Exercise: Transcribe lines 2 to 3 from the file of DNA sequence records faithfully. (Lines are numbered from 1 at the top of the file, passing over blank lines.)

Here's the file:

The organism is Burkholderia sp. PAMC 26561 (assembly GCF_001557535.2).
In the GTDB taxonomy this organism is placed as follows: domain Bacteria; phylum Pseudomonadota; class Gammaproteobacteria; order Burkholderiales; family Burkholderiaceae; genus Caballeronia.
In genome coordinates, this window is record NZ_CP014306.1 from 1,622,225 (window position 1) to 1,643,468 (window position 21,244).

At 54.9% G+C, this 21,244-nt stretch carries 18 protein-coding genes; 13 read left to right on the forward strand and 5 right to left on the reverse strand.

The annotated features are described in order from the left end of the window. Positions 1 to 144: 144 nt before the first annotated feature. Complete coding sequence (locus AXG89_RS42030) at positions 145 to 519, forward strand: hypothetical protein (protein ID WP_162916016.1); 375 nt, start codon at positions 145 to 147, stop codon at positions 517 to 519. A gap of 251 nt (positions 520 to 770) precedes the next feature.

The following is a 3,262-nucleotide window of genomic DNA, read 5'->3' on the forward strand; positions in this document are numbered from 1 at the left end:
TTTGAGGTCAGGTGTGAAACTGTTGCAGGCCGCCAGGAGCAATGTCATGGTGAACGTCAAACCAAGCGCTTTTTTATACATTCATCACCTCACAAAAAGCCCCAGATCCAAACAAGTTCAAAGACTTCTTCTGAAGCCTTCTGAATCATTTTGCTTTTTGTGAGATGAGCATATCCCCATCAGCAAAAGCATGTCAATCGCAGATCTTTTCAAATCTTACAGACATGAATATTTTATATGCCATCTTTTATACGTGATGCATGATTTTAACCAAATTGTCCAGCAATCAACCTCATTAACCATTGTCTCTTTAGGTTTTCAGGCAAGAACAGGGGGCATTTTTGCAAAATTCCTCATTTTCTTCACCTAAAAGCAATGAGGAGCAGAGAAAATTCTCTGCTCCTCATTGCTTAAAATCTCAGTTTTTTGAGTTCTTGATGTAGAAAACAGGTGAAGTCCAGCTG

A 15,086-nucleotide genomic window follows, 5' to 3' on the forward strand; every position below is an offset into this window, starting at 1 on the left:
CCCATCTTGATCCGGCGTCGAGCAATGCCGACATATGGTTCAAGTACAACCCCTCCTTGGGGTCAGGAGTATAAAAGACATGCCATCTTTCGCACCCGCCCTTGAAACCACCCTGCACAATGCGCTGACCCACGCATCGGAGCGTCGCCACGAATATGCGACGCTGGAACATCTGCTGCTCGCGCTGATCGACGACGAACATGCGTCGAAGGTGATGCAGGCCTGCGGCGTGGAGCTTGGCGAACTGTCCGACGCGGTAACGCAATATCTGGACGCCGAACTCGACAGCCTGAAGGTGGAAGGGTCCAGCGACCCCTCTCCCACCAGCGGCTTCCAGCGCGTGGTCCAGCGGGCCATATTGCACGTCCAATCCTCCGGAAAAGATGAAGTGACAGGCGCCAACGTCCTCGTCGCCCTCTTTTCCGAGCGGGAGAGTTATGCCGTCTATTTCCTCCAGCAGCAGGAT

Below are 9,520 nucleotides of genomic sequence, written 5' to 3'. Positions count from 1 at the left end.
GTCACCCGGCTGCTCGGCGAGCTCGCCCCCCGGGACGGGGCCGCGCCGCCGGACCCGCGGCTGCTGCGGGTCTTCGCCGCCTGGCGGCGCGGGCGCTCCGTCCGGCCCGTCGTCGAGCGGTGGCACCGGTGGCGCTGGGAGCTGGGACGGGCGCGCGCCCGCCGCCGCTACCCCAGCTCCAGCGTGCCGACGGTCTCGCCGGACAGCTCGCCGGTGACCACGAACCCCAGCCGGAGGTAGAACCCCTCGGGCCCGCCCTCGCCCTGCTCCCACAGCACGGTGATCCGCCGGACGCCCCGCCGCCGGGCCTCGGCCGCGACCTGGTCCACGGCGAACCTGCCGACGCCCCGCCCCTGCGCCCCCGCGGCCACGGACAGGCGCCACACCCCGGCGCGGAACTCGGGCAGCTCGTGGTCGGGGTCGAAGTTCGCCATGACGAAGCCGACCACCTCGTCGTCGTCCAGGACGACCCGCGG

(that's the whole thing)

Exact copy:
In the GTDB taxonomy this organism is placed as follows: domain Bacteria; phylum Pseudomonadota; class Gammaproteobacteria; order Burkholderiales; family Burkholderiaceae; genus Caballeronia.
In genome coordinates, this window is record NZ_CP014306.1 from 1,622,225 (window position 1) to 1,643,468 (window position 21,244).